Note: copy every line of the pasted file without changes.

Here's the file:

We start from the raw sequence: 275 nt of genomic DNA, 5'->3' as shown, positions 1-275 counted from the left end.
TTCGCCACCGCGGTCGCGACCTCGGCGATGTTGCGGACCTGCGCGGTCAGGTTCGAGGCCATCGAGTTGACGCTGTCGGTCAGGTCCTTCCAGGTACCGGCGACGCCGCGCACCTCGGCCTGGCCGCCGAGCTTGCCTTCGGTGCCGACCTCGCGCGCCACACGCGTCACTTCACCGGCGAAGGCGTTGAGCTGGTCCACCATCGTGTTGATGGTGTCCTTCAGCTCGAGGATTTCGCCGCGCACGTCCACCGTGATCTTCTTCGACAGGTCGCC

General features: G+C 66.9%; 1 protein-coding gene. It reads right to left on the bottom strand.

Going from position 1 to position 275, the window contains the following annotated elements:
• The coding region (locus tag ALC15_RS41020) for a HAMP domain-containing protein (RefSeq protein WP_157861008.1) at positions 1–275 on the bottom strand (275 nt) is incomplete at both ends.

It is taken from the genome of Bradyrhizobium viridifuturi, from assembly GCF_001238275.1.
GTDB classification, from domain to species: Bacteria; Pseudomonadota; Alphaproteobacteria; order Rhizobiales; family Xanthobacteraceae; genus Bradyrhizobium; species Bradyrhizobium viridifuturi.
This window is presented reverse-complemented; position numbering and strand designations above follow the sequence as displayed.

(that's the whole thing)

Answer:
We start from the raw sequence: 275 nt of genomic DNA, 5'->3' as shown, positions 1-275 counted from the left end.
TTCGCCACCGCGGTCGCGACCTCGGCGATGTTGCGGACCTGCGCGGTCAGGTTCGAGGCCATCGAGTTGACGCTGTCGGTCAGGTCCTTCCAGGTACCGGCGACGCCGCGCACCTCGGCCTGGCCGCCGAGCTTGCCTTCGGTGCCGACCTCGCGCGCCACACGCGTCACTTCACCGGCGAAGGCGTTGAGCTGGTCCACCATCGTGTTGATGGTGTCCTTCAGCTCGAGGATTTCGCCGCGCACGTCCACCGTGATCTTCTTCGACAGGTCGCC

General features: G+C 66.9%; 1 protein-coding gene. It reads right to left on the bottom strand.

Going from position 1 to position 275, the window contains the following annotated elements:
• The coding region (locus tag ALC15_RS41020) for a HAMP domain-containing protein (RefSeq protein WP_157861008.1) at positions 1–275 on the bottom strand (275 nt) is incomplete at both ends.

It is taken from the genome of Bradyrhizobium viridifuturi, from assembly GCF_001238275.1.
GTDB classification, from domain to species: Bacteria; Pseudomonadota; Alphaproteobacteria; order Rhizobiales; family Xanthobacteraceae; genus Bradyrhizobium; species Bradyrhizobium viridifuturi.
This window is presented reverse-complemented; position numbering and strand designations above follow the sequence as displayed.